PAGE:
Thanks to modern technology, long distance collaboration with musicians has never been easier. Before the rise of the internet, the only ways you could work with distant musicians would either be by posting tapes, or flying people into your studio. The internet now allows us to collaborate with other musicians without ever having to leave our desk.
A wide variety of methods and platforms for online collaboration are available, each one will be better suited for particular situations. Obviously each collaboration process will vary from project to project depending on the nature of the work each collaborator is performing.
It’s worth noting that throughout all forms of collaboration, communication is key. It’s recommended that you make group emails or chat groups with everybody involved. This way everyone can keep track of what is happening with the project and can understand what needs to be done in the next stages. Work needs to be clearly delegated so everybody knows their roles, to avoid confusion and time-wasting.
Not all of us are lucky enough to be surrounded by musicians or willing collaborators. You may have to seek out people who would make good musical partners. Try meeting people at gigs or events, whilst we can’t do this right now (covid lockdown), there are a few places on the internet where people post looking to find new bandmates or find artists to feature on their tracks.
(also try searching for Facebook groups based on your genre interests)
If you have a budget, you might consider paying somebody to play for you, using one of the following:
You might all be musicians in a band, or all working on making tracks together. One person might make the drum beats, another person plays the bass, others doing guitars and vocals. This is a “musician - musician” (M-M) collaboration. This is broad and can range from scoring and composing music, to refining ideas, recording, and arranging.
A different situation is “producer - musician” (P-M). One person would have made most of the track themselves, and they are looking to bring in an external musician to the project, maybe to lay down a guitar or drum solo, or most commonly working with a vocalist to sing/rap over their track. This is slightly easier to manage than the previous form, as there are fewer stages in the workflow process, and less file sharing needed.
The third type is “producer-engineer” (P-E). Here, the producer would be an artist or band who has a mostly finished piece of work. They would be working with an engineer in the post-production process. This includes mixing and mastering - no new sounds are added to the track, but it is being processed and finalised for release. There may be lots of back and forth between the parties. As you share new versions, likely you will make more changes based on feedback. It's always worth keeping hold of old versions of tracks/projects to reference back to.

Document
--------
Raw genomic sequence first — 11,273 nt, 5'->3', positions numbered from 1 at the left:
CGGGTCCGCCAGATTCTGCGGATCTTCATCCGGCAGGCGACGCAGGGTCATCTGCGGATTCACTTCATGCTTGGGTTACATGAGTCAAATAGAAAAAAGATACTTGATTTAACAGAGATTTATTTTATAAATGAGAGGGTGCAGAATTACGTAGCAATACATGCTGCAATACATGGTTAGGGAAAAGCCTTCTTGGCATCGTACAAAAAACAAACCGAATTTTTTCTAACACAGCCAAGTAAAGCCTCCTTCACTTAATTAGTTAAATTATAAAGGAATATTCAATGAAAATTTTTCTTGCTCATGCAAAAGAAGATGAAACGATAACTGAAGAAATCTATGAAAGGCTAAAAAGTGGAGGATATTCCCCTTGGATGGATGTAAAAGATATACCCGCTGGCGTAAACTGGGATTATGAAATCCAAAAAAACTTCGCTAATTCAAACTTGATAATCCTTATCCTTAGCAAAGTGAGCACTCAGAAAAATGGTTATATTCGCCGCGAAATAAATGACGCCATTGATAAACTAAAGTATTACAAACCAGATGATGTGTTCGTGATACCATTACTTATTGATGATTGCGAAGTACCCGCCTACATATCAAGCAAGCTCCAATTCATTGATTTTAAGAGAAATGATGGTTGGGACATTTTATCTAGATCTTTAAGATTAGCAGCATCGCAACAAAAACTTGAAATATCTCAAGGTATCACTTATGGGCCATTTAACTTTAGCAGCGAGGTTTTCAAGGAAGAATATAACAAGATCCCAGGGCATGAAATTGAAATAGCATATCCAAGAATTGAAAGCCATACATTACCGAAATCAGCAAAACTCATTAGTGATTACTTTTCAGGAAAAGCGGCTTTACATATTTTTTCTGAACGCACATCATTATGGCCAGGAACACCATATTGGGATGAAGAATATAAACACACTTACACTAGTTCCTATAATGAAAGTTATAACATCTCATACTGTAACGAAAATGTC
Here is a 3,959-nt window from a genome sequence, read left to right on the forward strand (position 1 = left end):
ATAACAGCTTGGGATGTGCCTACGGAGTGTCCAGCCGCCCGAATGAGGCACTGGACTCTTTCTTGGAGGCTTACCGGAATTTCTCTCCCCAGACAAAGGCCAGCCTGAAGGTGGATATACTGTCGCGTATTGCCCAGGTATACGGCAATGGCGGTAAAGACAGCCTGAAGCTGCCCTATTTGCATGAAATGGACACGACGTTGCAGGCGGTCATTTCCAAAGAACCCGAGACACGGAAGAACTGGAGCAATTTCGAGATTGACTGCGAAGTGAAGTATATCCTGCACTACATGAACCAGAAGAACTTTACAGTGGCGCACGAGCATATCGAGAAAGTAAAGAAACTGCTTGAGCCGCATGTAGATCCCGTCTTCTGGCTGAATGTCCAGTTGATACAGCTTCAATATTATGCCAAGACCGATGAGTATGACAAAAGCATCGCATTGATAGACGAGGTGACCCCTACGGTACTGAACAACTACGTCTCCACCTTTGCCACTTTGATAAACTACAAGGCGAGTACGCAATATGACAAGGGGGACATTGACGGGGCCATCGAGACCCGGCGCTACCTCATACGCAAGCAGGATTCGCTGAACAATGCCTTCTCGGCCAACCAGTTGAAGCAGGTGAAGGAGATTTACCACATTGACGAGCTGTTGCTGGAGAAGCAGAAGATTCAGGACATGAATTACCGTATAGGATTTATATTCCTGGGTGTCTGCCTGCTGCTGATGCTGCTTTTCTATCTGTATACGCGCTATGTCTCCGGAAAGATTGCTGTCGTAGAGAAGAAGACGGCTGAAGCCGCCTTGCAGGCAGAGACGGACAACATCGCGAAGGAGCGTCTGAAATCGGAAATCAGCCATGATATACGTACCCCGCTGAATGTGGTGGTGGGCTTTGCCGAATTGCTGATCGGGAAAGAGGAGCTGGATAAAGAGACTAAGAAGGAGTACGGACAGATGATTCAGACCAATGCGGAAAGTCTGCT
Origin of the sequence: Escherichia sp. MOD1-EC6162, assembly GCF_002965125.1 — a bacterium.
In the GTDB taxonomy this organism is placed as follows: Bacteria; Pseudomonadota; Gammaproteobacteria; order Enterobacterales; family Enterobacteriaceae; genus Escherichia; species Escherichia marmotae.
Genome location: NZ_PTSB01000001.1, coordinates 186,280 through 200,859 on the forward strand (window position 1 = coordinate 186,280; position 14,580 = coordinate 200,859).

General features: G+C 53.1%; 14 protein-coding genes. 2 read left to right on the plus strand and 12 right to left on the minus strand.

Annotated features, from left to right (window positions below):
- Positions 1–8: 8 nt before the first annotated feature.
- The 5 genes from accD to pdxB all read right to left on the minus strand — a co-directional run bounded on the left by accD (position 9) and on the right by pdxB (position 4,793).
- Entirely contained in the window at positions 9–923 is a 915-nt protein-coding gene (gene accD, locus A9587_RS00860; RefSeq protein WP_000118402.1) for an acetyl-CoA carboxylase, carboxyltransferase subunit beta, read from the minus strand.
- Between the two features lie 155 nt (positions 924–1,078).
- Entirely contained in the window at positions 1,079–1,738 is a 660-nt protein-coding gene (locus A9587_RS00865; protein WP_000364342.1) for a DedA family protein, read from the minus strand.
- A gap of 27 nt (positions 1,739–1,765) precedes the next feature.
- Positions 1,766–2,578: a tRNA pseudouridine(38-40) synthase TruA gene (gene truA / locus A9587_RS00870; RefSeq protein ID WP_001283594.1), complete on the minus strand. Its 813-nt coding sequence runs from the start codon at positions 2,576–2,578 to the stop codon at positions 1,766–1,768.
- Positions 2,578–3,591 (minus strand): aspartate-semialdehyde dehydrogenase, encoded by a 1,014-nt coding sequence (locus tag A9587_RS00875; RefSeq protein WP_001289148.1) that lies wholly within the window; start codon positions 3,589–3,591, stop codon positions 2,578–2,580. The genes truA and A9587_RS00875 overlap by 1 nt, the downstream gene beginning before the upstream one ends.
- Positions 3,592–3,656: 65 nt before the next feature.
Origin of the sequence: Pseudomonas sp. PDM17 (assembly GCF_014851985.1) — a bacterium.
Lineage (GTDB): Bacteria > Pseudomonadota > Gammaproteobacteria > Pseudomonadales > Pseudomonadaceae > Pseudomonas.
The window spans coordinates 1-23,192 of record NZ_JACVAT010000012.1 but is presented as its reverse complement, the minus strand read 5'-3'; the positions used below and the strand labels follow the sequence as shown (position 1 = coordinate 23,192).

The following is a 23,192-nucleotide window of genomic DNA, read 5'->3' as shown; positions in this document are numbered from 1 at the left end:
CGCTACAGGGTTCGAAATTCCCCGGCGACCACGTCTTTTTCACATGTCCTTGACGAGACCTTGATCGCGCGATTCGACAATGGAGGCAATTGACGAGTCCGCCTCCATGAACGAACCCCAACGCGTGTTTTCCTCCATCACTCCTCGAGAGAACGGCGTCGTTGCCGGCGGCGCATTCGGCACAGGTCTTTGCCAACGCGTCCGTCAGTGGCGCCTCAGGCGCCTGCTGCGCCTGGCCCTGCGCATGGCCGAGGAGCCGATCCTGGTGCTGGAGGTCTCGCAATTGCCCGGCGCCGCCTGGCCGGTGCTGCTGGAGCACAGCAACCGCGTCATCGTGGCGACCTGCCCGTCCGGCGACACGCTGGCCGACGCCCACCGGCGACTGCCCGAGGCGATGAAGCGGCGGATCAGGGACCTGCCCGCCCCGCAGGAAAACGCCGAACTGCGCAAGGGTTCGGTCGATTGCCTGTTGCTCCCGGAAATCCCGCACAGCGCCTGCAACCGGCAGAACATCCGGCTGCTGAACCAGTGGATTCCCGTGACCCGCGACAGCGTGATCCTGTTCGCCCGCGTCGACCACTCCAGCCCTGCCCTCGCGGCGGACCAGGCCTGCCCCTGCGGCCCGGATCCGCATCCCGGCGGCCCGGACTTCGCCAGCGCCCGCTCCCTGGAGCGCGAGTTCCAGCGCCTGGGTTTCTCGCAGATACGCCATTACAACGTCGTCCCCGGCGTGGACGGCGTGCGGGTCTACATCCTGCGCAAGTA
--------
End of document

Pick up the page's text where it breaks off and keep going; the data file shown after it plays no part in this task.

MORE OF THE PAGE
Each of these 3 types revolves around slightly different workflows and platforms to facilitate the process.
There are 2 main systems for online collaboration
The offline system involves each member working individually on a task, then uploading the work to a file sharing platform, some kind of cloud storage such as Dropbox or Google Drive. Other collaborators can then download these files, make their changes, then upload the new versions for the next phase. It’s called offline collaboration because the work itself doesn’t happen online.
Make sure you organise your cloud drives properly, structure folders logically so it’s easy to find things, don’t just stick everything in the same folder. Create subfolders for each new batch of stems or new recordings. Try to date each export version. (eg, Track1_11thJan, Track1_20thJan)
One simple system is to have separate folders for “Current Projects” and “Finished Projects”. Keeping on top of file organisation is essential to have a smooth collaboration process.
Services like Loopcloud enable you to collaborate with all kinds of musicians and producers, it can take lots of the leg work out by giving you direct access to the sounds you need, rather than having to organise collaboration sessions with other musicians.
When using lots of samples in projects, it can be helpful to share those samples with other people you are working with. Loopcloud also lets you easily select and share bunches of samples so your collaborators can download them.